The formation of biofilms can also be a concern in the potency measurements of antibiotics, since the efficacy of antibiotics differs between planktonic and biofilm growth. Biofilm formation can be monitored by calorimetry due to the fact that the metabolic status and the treatment efficacy are clearly different.
Colonisation in complex matrices, like bone, can be difficult to assay. ‘Normal’ assays cannot provide a representative sample of bacteria colonising three-dimensional surfaces. Consequently, large deviations may be found when using microscopy, and molecular, fluorescence and microscopy methods. The heat produced by bacterial metabolism in 3D matrices can be measured regardless of the sample properties, enabling new areas of investigation.
With the calorimetry approach, the bacterial growth assay can be performed in both liquid and solid media. This enables different properties to be studied during the colonisation of surgical and dental implant materials, for example. A wide range of possible growth conditions enables the study of both aerobic and difficult-to-grow anaerobic systems, as well as the monitoring of tuberculosis and other slow-growing mycobacteria.
Correct quantification of the number of cells, as well as the number of living cells, can be challenging in antibiotic development. As many bacteria give rise to clustered cells, biofilms, and so on, misrepresentation when using standard plating/growth analysis is likely. A single colony may originate from a cluster of living bacteria, thus giving false numbers for efficacy. Calorimeter-based assays account only for the actual number of metabolic active, live cells. This also has implications for the comparison to DNA or protein-based assays, where there can be difficulty distinguishing between the number of live active cells and DNA/protein remaining in inactive/dead cells protected by biofilm.
It is easy to monitor the metabolic activity for prolonged times using calorimetry; a typical assay will run from just a few hours up to days or weeks, if required. This allows for the monitoring of persister cells or cells derived with antibiotic resistance from biofilm formation. These cells produce metabolic activity at a lower, but constant, rate over a prolonged time and can be distinguished in the assay. Up to 80% of all infections are complicated by bacteria forming biofilms, and antibiotics typically developed using bacteria in planktonic growth may be largely ineffective for treating biofilm-derived infections. The possible degradation and instability of tested compounds can allow regrowth of persister cells; this can be monitored easily by following the total metabolic state of the culture over time.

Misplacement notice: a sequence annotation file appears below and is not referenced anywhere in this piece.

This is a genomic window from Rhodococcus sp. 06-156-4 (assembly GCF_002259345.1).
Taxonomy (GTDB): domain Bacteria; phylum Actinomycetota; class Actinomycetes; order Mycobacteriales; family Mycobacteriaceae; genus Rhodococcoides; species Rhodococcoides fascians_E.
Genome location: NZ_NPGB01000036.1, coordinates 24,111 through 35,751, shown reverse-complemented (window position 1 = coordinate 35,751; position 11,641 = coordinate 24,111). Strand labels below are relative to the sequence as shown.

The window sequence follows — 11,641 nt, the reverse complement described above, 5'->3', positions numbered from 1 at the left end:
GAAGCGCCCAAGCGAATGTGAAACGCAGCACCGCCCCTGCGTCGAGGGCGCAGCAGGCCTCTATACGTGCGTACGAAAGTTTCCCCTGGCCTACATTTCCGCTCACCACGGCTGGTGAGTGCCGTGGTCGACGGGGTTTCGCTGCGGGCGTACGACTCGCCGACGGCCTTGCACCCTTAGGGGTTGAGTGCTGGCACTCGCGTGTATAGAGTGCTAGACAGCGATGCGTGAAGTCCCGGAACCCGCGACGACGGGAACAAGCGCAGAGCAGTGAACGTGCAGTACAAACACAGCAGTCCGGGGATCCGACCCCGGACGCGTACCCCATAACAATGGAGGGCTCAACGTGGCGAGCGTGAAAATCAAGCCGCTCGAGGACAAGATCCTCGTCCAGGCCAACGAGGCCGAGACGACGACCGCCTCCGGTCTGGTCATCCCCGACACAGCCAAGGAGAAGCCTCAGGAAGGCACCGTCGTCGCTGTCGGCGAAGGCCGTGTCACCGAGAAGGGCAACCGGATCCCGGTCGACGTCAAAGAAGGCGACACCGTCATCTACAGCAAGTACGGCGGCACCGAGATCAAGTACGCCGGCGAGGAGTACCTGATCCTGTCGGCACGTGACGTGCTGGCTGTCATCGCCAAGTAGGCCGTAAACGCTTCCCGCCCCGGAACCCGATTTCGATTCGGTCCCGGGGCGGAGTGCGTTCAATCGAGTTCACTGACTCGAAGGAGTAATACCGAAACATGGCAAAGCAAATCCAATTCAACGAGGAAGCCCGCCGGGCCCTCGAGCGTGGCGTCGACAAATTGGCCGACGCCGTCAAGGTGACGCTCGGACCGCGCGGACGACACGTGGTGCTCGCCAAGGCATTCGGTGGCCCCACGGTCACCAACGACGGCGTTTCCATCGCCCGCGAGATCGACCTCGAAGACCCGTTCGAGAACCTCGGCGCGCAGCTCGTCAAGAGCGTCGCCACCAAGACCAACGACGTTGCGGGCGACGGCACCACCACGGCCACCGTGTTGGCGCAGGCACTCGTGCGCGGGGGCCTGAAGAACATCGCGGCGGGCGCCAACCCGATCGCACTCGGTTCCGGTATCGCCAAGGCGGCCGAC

Potentiating treatments are being used more regularly so that antibiotic efficacy can be increased. The use of potentiating compounds with no inherent antibiotic properties and multiple modes of action of combined therapies can be monitored using a calorimetric assay. Unbiased phenotype screening is achieved, since there is no need to know the mechanism of action prior to the experiment.
Efficient screening of lead compounds and dose response measurements, performing calorimetric assays in a microplate format is being made possible with new technologies using small sample volumes and multiple parallel channels to increase throughput, and pre-sterilised, single-use consumables ideal for bacterial growth.
Calorimetry offers a ground-breaking approach to monitor the spread of resistant strains effectively. It is cost-effective, rapid and sensitive. The ability to identify the presence of an infecting agent, and to determine the correct antibiotic treatment in hours instead of days, is possible through combining detection with an indication-based panel of antibiotics.
About the author:
Magnus Jansson is chief scientific officer at Symcel Sveridge. He joined Symcel in 2009 and is responsible for technology and applications development.
He has worked in the biotechnology and pharmaceutical development industry for 25 years and holds a PhD in bio-chemistry and protein engineering from the Royal Institute of Technology, Stockholm. Dr Jansson has extensive experience in gene cloning, recombinant protein production, target discovery research, bioinformatics, assay development, protein structure determination and biophysical characterisation.
Contact him on email: firstname.lastname@example.org